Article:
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This kid’s film branded “most problematic ever” for “sexualizing” characters

A popular children’s movie has been branded the “most problematic ever” by adults re-watching it, as they claimed the characters had been sexualized.

The Chipmunk franchise, commonly known as The Chipmunks or Alvin and the Chipmunks, along with their adopted dad Dave, is well-known around the world after first appearing in 1958.

Created and voiced by Ross Bagdasarian, the trio—Alvin, Theodore and Simon Seville—captured the hearts of children and Bagdasarian released albums, Christmas specials, TV shows and movies featuring the rodents.

The brothers, instantly recognizable with their red, blue and green clothing, were joined by a trio of sisters, called the Chipettes, in 1983.

Brittany, Jeanette and Eleanor Millar closely mirror the main characters in looks and personalities, with the female chipmunks joining the siblings in their first feature-length film, The Chipmunk Adventure, released in 1987.

But one woman who re-watched the film has spoken out over what she called the “sexualization in the chipmunk movie,” explaining the “problematic” points in a TikTok clip.

Lucy shared a clip to the site on Wednesday, which she captioned: “The most problematic children’s movie ever… The Chipmunk Adventure (1987). Still ‘slaps, though.'”

Using footage from the 77-minute movie, she said: “I’m not going to talk about the blatant racism, which is bad, I want to talk about this s***.

“This is eight-year-old Brittany, a chipmunk. As compared to this genderless blob of rodent. Do you see where I’m going with this?” she said, sharing a clip of the animated Simon.

She compares his appearance to those of the Chipettes, who are wearing make-up, have eyelashes, styled hair and gender-based clothing, and captioned the clip “#femalegaze” and “#malegaze.”

“Chipmunk? I guess… looks human to me,” she adds. Lucy continued: “Shout out to the men who not only decided to but also drew these little girls with skirts so short we could see underneath them at all times.

“Now, these are the plot points that happen to the Chipette’s during the movie, there are two of them.”

The on-screen captions said: “1. Brittany gets sold to a prince. 2. They learn how to be a mother.”

Lucy continues: “First, Brittany gets sold to a prince. So in order to flee the palace in which Brittany has been sold off, they have to seduce a room of literal snakes. You’re going to get really uncomfy right about here,” she says, pausing at a point where Brittany has the snake between her legs and is holding the tail up to her mouth.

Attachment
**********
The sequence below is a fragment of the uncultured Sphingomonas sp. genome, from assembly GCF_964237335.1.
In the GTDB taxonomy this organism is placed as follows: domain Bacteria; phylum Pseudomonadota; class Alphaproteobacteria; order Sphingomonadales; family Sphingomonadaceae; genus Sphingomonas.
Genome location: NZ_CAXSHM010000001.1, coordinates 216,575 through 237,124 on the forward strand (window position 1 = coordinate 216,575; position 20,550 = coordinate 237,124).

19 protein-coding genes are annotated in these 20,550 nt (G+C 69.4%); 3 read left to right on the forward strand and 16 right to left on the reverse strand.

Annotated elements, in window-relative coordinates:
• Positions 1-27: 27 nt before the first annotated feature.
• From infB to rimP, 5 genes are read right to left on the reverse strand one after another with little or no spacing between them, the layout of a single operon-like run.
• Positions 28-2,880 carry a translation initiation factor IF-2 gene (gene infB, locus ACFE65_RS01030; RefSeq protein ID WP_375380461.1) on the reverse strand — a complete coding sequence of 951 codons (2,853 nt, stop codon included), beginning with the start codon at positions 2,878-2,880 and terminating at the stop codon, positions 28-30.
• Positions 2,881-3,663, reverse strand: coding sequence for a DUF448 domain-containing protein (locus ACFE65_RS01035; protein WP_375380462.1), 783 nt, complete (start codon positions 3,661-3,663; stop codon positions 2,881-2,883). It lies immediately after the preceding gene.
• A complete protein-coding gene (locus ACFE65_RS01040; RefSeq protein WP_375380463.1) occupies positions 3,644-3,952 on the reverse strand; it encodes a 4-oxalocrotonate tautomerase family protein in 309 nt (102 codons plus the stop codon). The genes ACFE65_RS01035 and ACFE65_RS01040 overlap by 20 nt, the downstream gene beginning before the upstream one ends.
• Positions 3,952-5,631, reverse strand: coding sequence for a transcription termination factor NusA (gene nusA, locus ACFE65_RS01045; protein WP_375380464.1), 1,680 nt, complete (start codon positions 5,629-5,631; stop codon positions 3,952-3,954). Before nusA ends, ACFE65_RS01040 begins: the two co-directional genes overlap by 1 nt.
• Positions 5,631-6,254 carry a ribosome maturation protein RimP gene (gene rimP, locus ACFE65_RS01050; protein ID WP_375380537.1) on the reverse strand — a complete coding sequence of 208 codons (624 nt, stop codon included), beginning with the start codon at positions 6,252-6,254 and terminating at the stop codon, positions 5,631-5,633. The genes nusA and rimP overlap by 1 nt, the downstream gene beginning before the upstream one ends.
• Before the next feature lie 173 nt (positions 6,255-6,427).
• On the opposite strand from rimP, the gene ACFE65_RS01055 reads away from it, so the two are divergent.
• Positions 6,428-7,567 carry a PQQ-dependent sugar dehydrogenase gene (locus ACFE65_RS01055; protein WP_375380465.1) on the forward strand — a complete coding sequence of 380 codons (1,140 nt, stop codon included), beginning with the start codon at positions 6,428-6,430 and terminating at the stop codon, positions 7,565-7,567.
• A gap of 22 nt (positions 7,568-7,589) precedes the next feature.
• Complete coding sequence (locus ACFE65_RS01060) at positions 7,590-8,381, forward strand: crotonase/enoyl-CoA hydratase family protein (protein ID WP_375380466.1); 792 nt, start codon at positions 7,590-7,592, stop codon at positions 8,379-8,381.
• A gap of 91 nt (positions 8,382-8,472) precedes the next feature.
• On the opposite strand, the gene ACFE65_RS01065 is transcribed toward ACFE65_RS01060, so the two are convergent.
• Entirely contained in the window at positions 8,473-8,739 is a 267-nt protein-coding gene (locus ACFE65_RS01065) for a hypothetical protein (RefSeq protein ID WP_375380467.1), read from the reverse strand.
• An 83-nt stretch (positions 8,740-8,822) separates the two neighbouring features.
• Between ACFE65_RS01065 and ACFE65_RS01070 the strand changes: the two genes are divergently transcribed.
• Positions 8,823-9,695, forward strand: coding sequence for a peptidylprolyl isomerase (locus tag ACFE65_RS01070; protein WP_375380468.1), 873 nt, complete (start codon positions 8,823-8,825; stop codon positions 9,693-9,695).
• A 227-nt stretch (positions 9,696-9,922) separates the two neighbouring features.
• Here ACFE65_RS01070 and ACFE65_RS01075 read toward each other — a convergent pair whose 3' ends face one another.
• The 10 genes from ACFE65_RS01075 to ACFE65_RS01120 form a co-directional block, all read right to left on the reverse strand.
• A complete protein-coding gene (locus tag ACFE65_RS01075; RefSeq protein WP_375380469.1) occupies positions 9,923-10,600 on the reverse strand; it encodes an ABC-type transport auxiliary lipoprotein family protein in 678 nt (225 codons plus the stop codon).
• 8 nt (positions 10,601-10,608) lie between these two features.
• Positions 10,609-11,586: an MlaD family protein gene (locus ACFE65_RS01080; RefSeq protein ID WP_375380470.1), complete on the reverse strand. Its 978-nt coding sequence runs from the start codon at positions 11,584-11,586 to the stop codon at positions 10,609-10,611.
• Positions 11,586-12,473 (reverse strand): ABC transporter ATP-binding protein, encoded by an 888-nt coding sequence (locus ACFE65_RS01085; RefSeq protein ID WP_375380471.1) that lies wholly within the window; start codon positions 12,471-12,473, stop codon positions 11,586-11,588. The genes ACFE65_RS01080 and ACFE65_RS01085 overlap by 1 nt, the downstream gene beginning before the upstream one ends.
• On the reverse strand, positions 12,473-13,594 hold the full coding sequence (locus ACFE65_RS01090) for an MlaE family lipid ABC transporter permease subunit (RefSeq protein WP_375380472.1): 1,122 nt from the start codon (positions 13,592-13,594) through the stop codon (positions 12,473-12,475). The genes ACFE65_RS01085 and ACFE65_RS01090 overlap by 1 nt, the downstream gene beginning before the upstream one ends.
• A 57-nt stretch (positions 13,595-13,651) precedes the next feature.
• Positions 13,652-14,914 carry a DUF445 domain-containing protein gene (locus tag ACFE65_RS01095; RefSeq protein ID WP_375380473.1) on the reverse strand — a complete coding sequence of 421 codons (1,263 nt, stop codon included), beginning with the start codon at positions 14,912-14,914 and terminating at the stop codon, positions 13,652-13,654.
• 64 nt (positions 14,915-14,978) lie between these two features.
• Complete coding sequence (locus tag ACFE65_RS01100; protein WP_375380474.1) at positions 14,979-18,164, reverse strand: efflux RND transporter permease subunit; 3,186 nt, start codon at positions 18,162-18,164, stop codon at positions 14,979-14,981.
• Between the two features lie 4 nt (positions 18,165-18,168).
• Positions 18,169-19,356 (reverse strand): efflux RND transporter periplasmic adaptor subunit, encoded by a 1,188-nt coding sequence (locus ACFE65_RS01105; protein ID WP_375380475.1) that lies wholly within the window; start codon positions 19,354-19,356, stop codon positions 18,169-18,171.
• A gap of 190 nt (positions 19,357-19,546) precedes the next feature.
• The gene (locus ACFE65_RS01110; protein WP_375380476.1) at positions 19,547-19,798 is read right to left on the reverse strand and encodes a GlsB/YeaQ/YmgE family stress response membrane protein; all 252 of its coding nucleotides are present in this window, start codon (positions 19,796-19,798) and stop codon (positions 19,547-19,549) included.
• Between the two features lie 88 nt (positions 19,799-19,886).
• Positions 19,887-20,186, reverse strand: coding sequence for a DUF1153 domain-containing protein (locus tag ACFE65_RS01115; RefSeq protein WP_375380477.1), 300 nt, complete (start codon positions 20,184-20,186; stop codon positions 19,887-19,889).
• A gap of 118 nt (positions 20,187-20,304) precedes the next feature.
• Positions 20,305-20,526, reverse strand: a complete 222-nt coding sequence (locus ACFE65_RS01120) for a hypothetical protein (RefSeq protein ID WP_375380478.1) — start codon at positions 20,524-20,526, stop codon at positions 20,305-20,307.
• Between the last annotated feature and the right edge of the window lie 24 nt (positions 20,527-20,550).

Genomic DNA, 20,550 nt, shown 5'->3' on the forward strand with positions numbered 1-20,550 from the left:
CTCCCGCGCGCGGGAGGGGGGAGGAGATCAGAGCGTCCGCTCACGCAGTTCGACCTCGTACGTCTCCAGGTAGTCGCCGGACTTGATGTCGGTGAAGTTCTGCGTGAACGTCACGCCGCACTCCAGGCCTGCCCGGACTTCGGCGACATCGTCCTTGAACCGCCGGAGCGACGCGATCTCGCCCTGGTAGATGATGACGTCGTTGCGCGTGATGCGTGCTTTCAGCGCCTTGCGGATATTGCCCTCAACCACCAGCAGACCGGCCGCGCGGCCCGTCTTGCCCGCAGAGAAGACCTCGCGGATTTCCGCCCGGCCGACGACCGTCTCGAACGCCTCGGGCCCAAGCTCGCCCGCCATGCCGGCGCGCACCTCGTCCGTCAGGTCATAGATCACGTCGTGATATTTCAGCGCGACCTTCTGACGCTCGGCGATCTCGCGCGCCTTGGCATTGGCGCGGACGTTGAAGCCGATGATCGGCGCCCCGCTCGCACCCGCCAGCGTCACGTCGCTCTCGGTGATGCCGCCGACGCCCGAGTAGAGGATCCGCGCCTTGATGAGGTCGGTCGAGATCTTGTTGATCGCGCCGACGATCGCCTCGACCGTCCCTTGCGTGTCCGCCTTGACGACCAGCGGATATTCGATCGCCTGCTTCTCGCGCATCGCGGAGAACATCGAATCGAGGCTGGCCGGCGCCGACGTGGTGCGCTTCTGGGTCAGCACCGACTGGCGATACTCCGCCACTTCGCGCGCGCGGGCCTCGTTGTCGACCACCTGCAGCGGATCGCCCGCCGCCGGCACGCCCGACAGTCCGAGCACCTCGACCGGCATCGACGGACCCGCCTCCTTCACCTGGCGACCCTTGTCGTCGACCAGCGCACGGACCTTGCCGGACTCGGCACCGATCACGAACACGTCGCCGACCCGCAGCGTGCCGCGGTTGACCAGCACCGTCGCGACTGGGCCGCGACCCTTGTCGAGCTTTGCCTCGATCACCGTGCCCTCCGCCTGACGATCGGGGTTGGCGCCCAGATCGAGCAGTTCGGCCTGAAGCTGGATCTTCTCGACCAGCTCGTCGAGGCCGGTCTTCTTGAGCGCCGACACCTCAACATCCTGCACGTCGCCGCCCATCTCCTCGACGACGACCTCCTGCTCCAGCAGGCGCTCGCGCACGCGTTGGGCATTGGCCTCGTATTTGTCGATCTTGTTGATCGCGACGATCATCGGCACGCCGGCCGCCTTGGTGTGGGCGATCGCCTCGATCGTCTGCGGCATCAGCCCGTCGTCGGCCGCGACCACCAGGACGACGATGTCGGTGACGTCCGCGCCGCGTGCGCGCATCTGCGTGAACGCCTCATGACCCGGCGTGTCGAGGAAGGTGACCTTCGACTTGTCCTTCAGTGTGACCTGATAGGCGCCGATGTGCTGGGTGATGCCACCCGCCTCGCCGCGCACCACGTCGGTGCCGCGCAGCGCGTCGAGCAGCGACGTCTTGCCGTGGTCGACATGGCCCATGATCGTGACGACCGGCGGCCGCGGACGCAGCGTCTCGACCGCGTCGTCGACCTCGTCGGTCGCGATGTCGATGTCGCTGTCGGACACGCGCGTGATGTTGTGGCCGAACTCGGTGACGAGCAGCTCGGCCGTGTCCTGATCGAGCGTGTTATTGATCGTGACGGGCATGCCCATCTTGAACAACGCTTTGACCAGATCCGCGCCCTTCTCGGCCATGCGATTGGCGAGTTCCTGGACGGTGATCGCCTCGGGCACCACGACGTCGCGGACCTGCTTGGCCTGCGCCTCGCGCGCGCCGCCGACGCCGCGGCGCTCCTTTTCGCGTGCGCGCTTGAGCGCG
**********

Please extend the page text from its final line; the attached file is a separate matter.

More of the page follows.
The song which the girls sing and dance to is called “Getting Lucky,” IMDb reveals.

The TikTok clip cuts to the animated prince character saying: “But I want the girl, I will make her one of my wives.” It then cuts to Brittany saying: “By the way, how rich is he?”

Lastly, fast-forwarding to one of the songs in the film called “My Mother,” Lucy adds: “And then to make things more misogynistic, here’s where our children learn the importance of motherhood.”

The clip, which can be seen here, has been viewed more than 500,000 times, as people agreed with Lucy’s interpretation of the film.

She later added: “I would fantasize about a prince picking me for his wife.”

Screenshot from The Chipmunk Adventure, in 1987. A woman has claimed it’s a “problematic” film due to the sexualization of the female characters.
Bagdasarian Productions

Commenting on the clip Kaelyn noted: “The girls literally sing a song called ‘Getting Lucky.'”

“Anyone that says kids wouldn’t care is lying. I watched this as a kid and I distinctly remember feeling uncomfy,” Vexity Violet.

Bonk thought: “Not only did they sexualize rodents… but they also supposed to be children.”

Allie reckoned: “This movie seriously was so problematic no matter how much I loved it as a kid. I’m glad you’re addressing it!”

Goth Sam added: “This was literally my favorite movie as a kid. I didn’t realize how problematic it was.”

After Bagdasarian died in 1972, the voices were performed by his son, Ross Bagdasarian Jr. and his wife, Janice Karman. In subsequent years other voice actors have taken on the roles.

Over the decades the initial motion picture was followed up by four live-action films: Alvin and the Chipmunks in 2007, Alvin and the Chipmunks: The Squeakquel released in 2009, Alvin and the Chipmunks: Chipwrecked, which came out in 2011 and Alvin and the Chipmunks: The Road Chip, screened in 2015.

There were also three direct-to-video films released, Alvin and the Chipmunks Meet Frankenstein, released in 1999, Alvin and the Chipmunks Meet the Wolfman which came out the following year, and Little Alvin and the Mini-Munks, released in 2003.

The franchise is currently enjoying a revival with a CGI TV show called ALVINNN!!! and the Chipmunks, currently airing on Nickelodeon, part of Bagdasarian Productions.

Over the years the franchise and characters have won numerous awards, including Grammys, and the trio even have a star on the Hollywood Walk of Fame.

Newsweek reached out to Bagdasarian Productions and Lucy for comment.

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